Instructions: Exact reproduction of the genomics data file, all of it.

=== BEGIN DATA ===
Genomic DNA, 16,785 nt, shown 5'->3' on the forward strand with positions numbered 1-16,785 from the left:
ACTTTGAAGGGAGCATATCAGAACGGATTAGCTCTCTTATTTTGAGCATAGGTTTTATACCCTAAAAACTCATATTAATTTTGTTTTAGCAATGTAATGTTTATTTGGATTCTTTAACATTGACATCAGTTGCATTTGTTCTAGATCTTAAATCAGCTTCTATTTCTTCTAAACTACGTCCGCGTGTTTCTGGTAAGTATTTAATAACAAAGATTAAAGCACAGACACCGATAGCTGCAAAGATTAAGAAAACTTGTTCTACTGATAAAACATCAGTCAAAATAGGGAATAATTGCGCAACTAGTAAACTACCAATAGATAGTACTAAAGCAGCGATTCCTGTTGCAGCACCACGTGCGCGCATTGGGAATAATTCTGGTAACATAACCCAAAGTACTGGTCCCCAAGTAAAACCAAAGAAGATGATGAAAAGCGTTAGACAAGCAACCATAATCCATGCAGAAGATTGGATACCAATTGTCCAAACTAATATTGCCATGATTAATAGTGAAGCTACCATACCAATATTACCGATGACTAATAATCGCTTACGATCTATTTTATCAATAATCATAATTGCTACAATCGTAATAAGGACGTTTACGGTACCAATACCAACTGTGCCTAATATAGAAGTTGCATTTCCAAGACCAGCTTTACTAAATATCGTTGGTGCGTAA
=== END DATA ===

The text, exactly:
Genomic DNA, 16,785 nt, shown 5'->3' on the forward strand with positions numbered 1-16,785 from the left:
ACTTTGAAGGGAGCATATCAGAACGGATTAGCTCTCTTATTTTGAGCATAGGTTTTATACCCTAAAAACTCATATTAATTTTGTTTTAGCAATGTAATGTTTATTTGGATTCTTTAACATTGACATCAGTTGCATTTGTTCTAGATCTTAAATCAGCTTCTATTTCTTCTAAACTACGTCCGCGTGTTTCTGGTAAGTATTTAATAACAAAGATTAAAGCACAGACACCGATAGCTGCAAAGATTAAGAAAACTTGTTCTACTGATAAAACATCAGTCAAAATAGGGAATAATTGCGCAACTAGTAAACTACCAATAGATAGTACTAAAGCAGCGATTCCTGTTGCAGCACCACGTGCGCGCATTGGGAATAATTCTGGTAACATAACCCAAAGTACTGGTCCCCAAGTAAAACCAAAGAAGATGATGAAAAGCGTTAGACAAGCAACCATAATCCATGCAGAAGATTGGATACCAATTGTCCAAACTAATATTGCCATGATTAATAGTGAAGCTACCATACCAATATTACCGATGACTAATAATCGCTTACGATCTATTTTATCAATAATCATAATTGCTACAATCGTAATAAGGACGTTTACGGTACCAATACCAACTGTGCCTAATATAGAAGTTGCATTTCCAAGACCAGCTTTACTAAATATCGTTGGTGCGTAA